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Taped joint between evap coil and duct. Issue?


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*Hypothetically* speaking, what (if anything) would you say about a case where the coil and duct are not equally sized and tape has been applied to close up a 2" or so gap on one side. If the tape is in place and there's no significant leakage, that is? The coil opening was larger, for the record.

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*Hypothetically* speaking, what (if anything) would you say about a case where the coil and duct are not equally sized and tape has been applied to close up a 2" or so gap on one side. If the tape is in place and there's no significant leakage, that is? The coil opening was larger, for the record.

I'd say that the ductwork was poorly installed, that it will leak in the future, and that someone should hire a good heating contractor to fix it.

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If that's all there is to report on the duct system and it's an aluminum mastic tape, I might not say anything. It would cause me to look elsewhere for a general workmanship issue, which I would report if found.

Marc

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If you are describing the ductwork that houses the coil was fabricated wrong or the new coil does not fit into the ductwork it should be replaced. No taped up seam to cover void.

Fabricate sheet metal to correct gap and seal is also a possibility.

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I am more with Jim or Kurt. It will require attention, but is so low on my radar that I may not even mention it. I have found myself not "sweating the small stuff" for the past several years. that requires a clear understanding by the client that I am not there to do a maintenance inspection. Expectations.

If you start the report with cut the grass, then you better mention the dirty kitchen floor. Stay consistant.

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I am more with Jim or Kurt. It will require attention, but is so low on my radar that I may not even mention it. I have found myself not "sweating the small stuff" for the past several years. that requires a clear understanding by the client that I am not there to do a maintenance inspection. Expectations.

If you start the report with cut the grass, then you better mention the dirty kitchen floor. Stay consistant.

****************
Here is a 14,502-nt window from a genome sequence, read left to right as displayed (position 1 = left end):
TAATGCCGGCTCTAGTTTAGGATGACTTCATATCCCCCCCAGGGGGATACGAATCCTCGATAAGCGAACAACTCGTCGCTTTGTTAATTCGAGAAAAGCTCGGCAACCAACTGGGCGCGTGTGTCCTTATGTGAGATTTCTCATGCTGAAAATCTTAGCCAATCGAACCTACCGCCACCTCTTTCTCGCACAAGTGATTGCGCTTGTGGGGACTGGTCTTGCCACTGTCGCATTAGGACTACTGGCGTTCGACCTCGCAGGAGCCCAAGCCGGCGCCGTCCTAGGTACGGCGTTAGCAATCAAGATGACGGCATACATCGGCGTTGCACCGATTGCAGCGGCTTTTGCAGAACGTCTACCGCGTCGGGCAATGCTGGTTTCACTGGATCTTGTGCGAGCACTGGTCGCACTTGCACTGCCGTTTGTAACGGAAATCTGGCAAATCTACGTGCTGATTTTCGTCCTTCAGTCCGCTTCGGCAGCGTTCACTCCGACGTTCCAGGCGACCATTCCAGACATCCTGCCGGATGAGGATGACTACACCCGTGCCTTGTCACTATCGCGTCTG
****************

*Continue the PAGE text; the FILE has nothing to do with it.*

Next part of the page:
I would put it in the report and say the duct needs repair.

I am in the habit of mentioning as much in my report as possible. My summary includes the stuff I think is important.

I don't want anyone thinking I missed obvious problems, small or not. If the doorbell does not work I write it in the report.

"If you start the report with cut the grass, then you better mention the dirty kitchen floor."

I note that vegetation is overgrown, and it would depend on how dirty the floor was. If I thought it was un-cleanable I would write it up.

"I am not there to do a maintenance inspection." I thought that was a big part of what we do. Fix this. Fix that.

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Now that many of you have weighed in, here's the rest of the story. Over two years ago I inspected a home with a very tall crawlspace. HVAC equipment and ductwork were in the crawlspace. The equipment had been replaced about two years prior to my inspection. The system was performing properly, but I did note that the condensate drain coming off of the evaporator coil had a section with a "belly" in it that would likely clog up. I recommended having that repaired. I did see that the evaporator coil and the plenum didn't mate perfectly. However, they were attached together with an adequate amount of screws and the joints were sealed with mastic tape which was attached as it should be. I did not mention it since it didn't appear to be on the verge of failure. Besides, if the tape DID fail later a scrap piece of sheet metal could fix the problem. The total cost including a service call would be less than $200. For the record, I always have the blower running when checking out attics or crawlspaces so I can check for duct leakage.

So now, over two years later, I get a demand letter requesting almost $114,000. It seems that the tape loosened, and they believe that cold air escaping caused condensation to form and mold to grow. Included in that amount was $55,800 for replacing the heating and cooling system. Yeah. And it was just a run-of-the-mill Carrier heat pump. One with exposed ductwork, no less. There was also a figure of $8000 to replace the existing Visqueen. The total square footage under the house was probably about 2500 square ft. Apparently they were using some form of Visqueen that's infused with titanium. There was a figure of $15K plus for treatment of mold. (The photos they claim show mold almost universally don't.) And so on.

Wanna know the REALLY "funny" thing? They invested the princely sum of $350 for mold testing.

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